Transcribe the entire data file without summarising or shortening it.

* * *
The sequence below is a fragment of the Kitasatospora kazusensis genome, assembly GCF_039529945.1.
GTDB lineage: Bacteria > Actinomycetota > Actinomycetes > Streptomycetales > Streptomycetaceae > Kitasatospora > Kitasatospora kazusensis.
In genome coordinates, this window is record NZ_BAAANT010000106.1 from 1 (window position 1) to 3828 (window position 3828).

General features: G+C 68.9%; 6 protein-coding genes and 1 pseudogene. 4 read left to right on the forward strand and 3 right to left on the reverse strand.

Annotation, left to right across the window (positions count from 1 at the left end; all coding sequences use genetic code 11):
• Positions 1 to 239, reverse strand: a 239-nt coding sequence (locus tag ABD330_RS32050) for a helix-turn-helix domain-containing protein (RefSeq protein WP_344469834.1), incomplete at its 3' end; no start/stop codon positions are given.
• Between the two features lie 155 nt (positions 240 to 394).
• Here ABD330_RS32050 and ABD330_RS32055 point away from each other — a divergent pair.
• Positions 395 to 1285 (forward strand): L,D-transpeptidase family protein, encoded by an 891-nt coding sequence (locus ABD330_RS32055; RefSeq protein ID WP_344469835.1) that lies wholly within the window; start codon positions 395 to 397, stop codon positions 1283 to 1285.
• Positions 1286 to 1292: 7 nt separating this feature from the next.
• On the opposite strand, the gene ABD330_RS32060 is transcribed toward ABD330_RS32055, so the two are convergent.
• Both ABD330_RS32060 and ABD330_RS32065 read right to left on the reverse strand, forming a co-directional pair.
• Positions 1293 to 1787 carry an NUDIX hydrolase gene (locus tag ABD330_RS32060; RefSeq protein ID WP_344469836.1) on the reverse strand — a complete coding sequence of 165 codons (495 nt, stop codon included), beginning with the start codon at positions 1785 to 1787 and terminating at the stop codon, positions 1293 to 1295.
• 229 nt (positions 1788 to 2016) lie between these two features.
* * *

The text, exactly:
The sequence below is a fragment of the Kitasatospora kazusensis genome, assembly GCF_039529945.1.
GTDB lineage: Bacteria > Actinomycetota > Actinomycetes > Streptomycetales > Streptomycetaceae > Kitasatospora > Kitasatospora kazusensis.
In genome coordinates, this window is record NZ_BAAANT010000106.1 from 1 (window position 1) to 3828 (window position 3828).

General features: G+C 68.9%; 6 protein-coding genes and 1 pseudogene. 4 read left to right on the forward strand and 3 right to left on the reverse strand.

Annotation, left to right across the window (positions count from 1 at the left end; all coding sequences use genetic code 11):
• Positions 1 to 239, reverse strand: a 239-nt coding sequence (locus tag ABD330_RS32050) for a helix-turn-helix domain-containing protein (RefSeq protein WP_344469834.1), incomplete at its 3' end; no start/stop codon positions are given.
• Between the two features lie 155 nt (positions 240 to 394).
• Here ABD330_RS32050 and ABD330_RS32055 point away from each other — a divergent pair.
• Positions 395 to 1285 (forward strand): L,D-transpeptidase family protein, encoded by an 891-nt coding sequence (locus ABD330_RS32055; RefSeq protein ID WP_344469835.1) that lies wholly within the window; start codon positions 395 to 397, stop codon positions 1283 to 1285.
• Positions 1286 to 1292: 7 nt separating this feature from the next.
• On the opposite strand, the gene ABD330_RS32060 is transcribed toward ABD330_RS32055, so the two are convergent.
• Both ABD330_RS32060 and ABD330_RS32065 read right to left on the reverse strand, forming a co-directional pair.
• Positions 1293 to 1787 carry an NUDIX hydrolase gene (locus tag ABD330_RS32060; RefSeq protein ID WP_344469836.1) on the reverse strand — a complete coding sequence of 165 codons (495 nt, stop codon included), beginning with the start codon at positions 1785 to 1787 and terminating at the stop codon, positions 1293 to 1295.
• 229 nt (positions 1788 to 2016) lie between these two features.